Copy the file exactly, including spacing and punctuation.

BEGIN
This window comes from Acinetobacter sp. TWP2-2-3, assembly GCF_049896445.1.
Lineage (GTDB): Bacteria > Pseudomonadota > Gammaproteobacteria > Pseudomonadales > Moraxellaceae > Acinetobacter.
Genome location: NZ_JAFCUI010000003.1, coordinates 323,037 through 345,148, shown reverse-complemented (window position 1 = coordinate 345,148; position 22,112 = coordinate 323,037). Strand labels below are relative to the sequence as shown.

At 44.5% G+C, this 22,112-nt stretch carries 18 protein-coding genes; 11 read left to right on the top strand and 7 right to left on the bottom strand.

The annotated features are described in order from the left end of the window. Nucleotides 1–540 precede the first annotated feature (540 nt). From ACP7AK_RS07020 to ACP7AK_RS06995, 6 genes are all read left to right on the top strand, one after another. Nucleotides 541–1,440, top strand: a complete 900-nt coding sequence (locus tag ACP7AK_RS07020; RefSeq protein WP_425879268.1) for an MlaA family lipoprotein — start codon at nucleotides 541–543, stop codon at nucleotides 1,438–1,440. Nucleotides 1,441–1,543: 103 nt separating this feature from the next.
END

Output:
This window comes from Acinetobacter sp. TWP2-2-3, assembly GCF_049896445.1.
Lineage (GTDB): Bacteria > Pseudomonadota > Gammaproteobacteria > Pseudomonadales > Moraxellaceae > Acinetobacter.
Genome location: NZ_JAFCUI010000003.1, coordinates 323,037 through 345,148, shown reverse-complemented (window position 1 = coordinate 345,148; position 22,112 = coordinate 323,037). Strand labels below are relative to the sequence as shown.

At 44.5% G+C, this 22,112-nt stretch carries 18 protein-coding genes; 11 read left to right on the top strand and 7 right to left on the bottom strand.

The annotated features are described in order from the left end of the window. Nucleotides 1–540 precede the first annotated feature (540 nt). From ACP7AK_RS07020 to ACP7AK_RS06995, 6 genes are all read left to right on the top strand, one after another. Nucleotides 541–1,440, top strand: a complete 900-nt coding sequence (locus tag ACP7AK_RS07020; RefSeq protein WP_425879268.1) for an MlaA family lipoprotein — start codon at nucleotides 541–543, stop codon at nucleotides 1,438–1,440. Nucleotides 1,441–1,543: 103 nt separating this feature from the next.